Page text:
Radical measures against illegal economy proposed at Tax Forum

Introducing a tax amnesty, exempting household investment up to an annual ceiling from the taxable income, and the protection and support of whistleblowers are among the measures that shadow economy expert Dr Friedrich Schneider proposed to help Greece combat the illegal economy and and tax evasion on Monday at the 11th Athens Tax Forum, organized by the American Hellenic Chamber of Commerce.

The economics professor at the Johannes Kepler University of Linz, Austria, said that persuading tax dodgers to pay their taxes is key, so an amnesty would be necessary for them, especially those who have sent their capital abroad to avoid paying tax: “If untaxed incomes are declared and/or brought back to Greece, a flat rate of 25 or 30 percent should be paid. That’s it! Afterward a high punishment should be installed.”

Schneider described a series of moves that could contain tax evasion, including the introduction of a monetary incentive for tax collectors: “For example, 5 percent of those additionally collected revenues could be distributed to them and/or be used to buy better equipment for them.”

The Austrian professor also proposed a fixed amount of tax for small and medium-sized enterprises with a turnover up to 50,000 euros per year, whereby SMEs with a turnover between 15,000 and 30,000 euros pay 1,000 euros and those between 30,000-50,000 euros pay 5,000 euros. That would mean the tax authorities would only need to check each company’s turnover. Household investment up to a certain ceiling should be tax-exempt, he added. In Germany that ceiling is 1,200 euros per year.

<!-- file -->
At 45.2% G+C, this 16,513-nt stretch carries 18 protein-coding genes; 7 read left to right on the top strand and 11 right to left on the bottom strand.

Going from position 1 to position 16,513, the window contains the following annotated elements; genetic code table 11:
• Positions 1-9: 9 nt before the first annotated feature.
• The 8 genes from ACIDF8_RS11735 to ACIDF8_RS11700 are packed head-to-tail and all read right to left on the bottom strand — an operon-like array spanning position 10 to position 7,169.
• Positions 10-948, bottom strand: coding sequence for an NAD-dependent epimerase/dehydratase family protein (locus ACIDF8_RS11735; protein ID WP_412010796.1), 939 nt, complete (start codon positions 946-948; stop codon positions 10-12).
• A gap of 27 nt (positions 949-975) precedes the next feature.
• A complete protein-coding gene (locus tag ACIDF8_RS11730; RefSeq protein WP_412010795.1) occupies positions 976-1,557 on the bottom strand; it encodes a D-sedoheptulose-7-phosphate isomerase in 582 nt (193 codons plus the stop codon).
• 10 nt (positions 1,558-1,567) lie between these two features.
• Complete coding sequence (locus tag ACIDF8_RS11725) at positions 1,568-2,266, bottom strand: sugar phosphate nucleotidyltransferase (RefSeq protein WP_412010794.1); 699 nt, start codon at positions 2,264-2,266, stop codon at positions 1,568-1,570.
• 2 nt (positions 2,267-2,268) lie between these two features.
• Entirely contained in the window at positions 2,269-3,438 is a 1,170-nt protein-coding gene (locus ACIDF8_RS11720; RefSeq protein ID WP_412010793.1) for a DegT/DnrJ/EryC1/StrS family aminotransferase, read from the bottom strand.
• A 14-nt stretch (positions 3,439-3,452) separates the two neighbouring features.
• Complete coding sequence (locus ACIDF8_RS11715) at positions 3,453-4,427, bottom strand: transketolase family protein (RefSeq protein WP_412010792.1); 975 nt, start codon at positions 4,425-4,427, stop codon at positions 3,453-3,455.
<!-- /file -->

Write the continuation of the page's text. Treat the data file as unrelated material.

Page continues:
Firms that are found to have used bribery or that are corrupt ought to be banned from state contracts for three to five years, said Schneider, calling also for government institutions to support whistleblowers. “Incentives should be provided for the detection of corruption. Moreover a protection scheme should be developed for these people,” he said.

Chamber head Simos Anastasopoulos said the country is on a razor’s edge, with enterprises being asked to operate in unprecedented conditions of uncertainty and zero liquidity, adding that “only through the development of the private economy and investments can new jobs and revenues for the state be created.”

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